Professionalism in the Church
Today in the world that we live in, we hear a lot about professionalism in the workplace, schools, places of business, etc. For example, when we are at work, we are expected to do the absolute best job we can do, no matter what and rightly so.
Should the Church be exempt from this same ideal? I think not. Please don’t get me wrong on this; I am not at all saying that the Church should be run like a business, because I don’t think it should. A business and the Church are two different things and should be treated as such. What I am saying is that I do believe that as a part of the Worship Team at Mt Pleasant Baptist Church, the same energy we spend perfecting our job skills should be applied to what we do as worship leaders. For example, only the most skillful of musician was allowed to play for King Saul in his melancholy. That most skillful of musicians was David, who would soon become King. I believe in having that same mentality in what we do as singers, musicians and worship leaders. After all, these are talents and abilities that have been given to us from God, as it was with David.
“Sing to him a new song; play skillfully, and shout for joy.” – Psalm 33:3
If I am honest, I have heard “Christian” music that is, well, middle-of-the-road at best. I know that we all have our own specific tastes in music, and so I am not talking about opinion, but I know that we have all heard music that just isn’t up to par, so to speak. Unfortunately, sometimes, this comes from worship programs from within the church. I have found that this comes from many things and it usually isn’t a talent issue at all, because God will use willing vessels. Most of the time I think that the lack of attention to detail is usually what sticks out. How does that change? How do we decide to not settle for mediocrity in what we do?
Attention to Detail
I think that attention to detail is crucial. For music programs, the attention to detail or lack thereof, will make or break you. Not only is it something that the Worship Team will notice, but the entire congregation will notice as well. For example, something that we do at Mt Pleasant that I really appreciate is the fact that we create transitions between our songs. When doing a song set, we will do 3-4 songs back to back with no real pauses in between. To create good transitions between those songs, we first of all create a song set with the songs all in the same key. If we do change keys, we only go up in key and never down. We would also create subtle key change transitions to make the change seamless in that situation. Secondly, between songs, instead of just stopping the music all together, our keyboard player will continue to play a passage into the next song along with occasional electric guitar swells. We do this so the sound never actually stops at any point as it also helps to keep the notes in the singer’s ear. Next, during the music, the singers move around on the stage so as never to just stay in the same spot and I must say they do a great job of making it look and feel great.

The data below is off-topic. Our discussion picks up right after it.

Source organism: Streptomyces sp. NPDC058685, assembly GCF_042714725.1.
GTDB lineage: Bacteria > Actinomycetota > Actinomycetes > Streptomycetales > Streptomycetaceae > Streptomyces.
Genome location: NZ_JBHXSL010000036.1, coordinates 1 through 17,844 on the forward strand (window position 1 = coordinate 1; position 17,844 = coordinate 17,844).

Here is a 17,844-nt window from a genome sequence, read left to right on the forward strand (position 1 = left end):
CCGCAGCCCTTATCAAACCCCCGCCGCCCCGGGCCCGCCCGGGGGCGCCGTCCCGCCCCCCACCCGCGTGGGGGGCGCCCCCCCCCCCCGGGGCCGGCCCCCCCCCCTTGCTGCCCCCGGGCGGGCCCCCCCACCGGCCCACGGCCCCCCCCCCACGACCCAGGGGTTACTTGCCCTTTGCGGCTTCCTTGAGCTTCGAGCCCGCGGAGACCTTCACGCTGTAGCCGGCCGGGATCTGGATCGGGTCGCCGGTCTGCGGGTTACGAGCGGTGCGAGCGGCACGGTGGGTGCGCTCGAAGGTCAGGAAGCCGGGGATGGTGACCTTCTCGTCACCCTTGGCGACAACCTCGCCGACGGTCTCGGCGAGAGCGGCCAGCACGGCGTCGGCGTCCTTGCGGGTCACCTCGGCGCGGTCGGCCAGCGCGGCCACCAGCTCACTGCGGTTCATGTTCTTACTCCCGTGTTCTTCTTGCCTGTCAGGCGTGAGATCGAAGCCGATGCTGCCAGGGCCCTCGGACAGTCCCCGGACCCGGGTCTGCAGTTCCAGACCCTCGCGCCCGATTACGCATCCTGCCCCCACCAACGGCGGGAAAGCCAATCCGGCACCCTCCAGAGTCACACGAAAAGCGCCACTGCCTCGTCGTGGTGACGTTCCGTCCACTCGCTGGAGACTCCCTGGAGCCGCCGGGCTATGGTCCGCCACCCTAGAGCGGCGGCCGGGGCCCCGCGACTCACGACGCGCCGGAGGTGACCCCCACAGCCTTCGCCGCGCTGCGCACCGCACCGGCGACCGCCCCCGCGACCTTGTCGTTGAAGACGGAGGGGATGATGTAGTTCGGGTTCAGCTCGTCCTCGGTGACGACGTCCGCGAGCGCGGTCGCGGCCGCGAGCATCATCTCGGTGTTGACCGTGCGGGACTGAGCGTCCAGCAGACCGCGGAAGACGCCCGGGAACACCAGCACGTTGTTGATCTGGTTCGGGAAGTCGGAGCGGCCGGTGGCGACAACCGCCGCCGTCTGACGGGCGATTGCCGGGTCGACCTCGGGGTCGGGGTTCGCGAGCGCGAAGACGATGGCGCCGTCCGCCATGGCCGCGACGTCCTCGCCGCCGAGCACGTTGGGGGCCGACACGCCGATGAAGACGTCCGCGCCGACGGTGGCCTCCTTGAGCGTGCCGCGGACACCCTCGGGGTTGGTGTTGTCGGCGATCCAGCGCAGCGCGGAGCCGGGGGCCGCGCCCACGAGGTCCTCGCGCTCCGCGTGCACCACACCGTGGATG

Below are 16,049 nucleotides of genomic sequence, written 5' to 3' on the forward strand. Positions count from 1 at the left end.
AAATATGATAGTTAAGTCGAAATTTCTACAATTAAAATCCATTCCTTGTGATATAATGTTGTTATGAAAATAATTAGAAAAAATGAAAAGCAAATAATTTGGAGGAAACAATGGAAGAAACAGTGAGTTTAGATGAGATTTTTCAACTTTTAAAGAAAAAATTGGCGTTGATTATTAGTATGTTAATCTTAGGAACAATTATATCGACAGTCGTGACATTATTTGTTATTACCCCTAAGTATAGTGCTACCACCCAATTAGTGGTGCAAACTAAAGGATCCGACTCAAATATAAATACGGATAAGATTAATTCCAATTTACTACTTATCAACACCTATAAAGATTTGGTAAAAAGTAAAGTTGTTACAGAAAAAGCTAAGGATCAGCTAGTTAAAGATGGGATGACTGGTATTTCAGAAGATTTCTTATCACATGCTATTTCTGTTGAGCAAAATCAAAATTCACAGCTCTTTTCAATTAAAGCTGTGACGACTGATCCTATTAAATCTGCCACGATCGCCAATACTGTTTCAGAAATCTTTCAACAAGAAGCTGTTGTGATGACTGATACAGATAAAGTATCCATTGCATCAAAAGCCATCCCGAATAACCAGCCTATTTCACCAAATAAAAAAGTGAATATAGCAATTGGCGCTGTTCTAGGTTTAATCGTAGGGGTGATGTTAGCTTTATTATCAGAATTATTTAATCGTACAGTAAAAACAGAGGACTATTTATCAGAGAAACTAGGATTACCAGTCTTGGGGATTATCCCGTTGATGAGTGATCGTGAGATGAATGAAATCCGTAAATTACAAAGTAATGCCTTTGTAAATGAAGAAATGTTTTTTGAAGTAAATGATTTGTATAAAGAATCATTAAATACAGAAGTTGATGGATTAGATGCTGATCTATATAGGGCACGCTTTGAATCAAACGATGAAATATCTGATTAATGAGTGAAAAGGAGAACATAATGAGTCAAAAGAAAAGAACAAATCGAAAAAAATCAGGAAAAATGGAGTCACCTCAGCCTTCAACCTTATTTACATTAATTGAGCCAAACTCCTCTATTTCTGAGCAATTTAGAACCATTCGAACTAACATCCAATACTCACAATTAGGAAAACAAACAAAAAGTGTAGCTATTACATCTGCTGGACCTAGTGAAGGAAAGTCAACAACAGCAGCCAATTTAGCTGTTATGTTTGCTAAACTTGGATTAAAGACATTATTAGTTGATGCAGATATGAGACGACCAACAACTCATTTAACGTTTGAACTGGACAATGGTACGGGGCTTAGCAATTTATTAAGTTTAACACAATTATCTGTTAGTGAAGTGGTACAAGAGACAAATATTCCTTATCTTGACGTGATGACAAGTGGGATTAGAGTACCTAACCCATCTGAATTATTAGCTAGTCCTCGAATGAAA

Just skimming the surface of other points; the instruments are in sync with each other and we pay close attention to cut offs, unique passages, making sure we aren’t playing on top of each other, etc. Also, the audio/visual team does just as good of a job coordinating the sound and lights to tie everything in.
What’s the Point?
It may seem like I have laid out a nice overview for you of what our typical Sunday Morning service looks like, and it is. These things also work well. But, please don’t get me wrong; do we have hiccups? Yes; most definitely. I think any Worship Team or any group at all who is striving to improve and to do their best will have those hiccups. So, with all of those things said, you may be asking, “What’s the point?” Or, “It sounds like a concert, aren’t you trying to draw a lot of attention to yourselves?” We are attempting to do quite the opposite. We are trying to create an atmosphere of worship. We focus on ministering to the Lord, because after all, we as people on that stage cannot meet the needs of the people in the congregation. But we can minister to God, who can meet those needs that we can’t even see; that is the point. When we make sure we have seamless song transitions, tight music, good lighting, etc, everything flows together without attention-grabbing pauses or awkward transitions.
I’m speaking from a bit of experience when I say that a congregation won’t notice and can’t tell when you do everything right and everything goes as planned, but they are very quick to point out anything that isn’t right. That is why we pay such close attention to our worship set.
So again, here is the point: we minister to the Lord while he meets the needs of those in the congregation and we do it to bring Him as much glory as we possibly can on this earth. As worship leaders, that is why we do what we do.
“Whatever you do, work at it with all your heart, as working for the Lord, not for human masters, since you know that you will receive an inheritance from the Lord as a reward. It is the Lord Christ you are serving.” - Colossians 3:23-24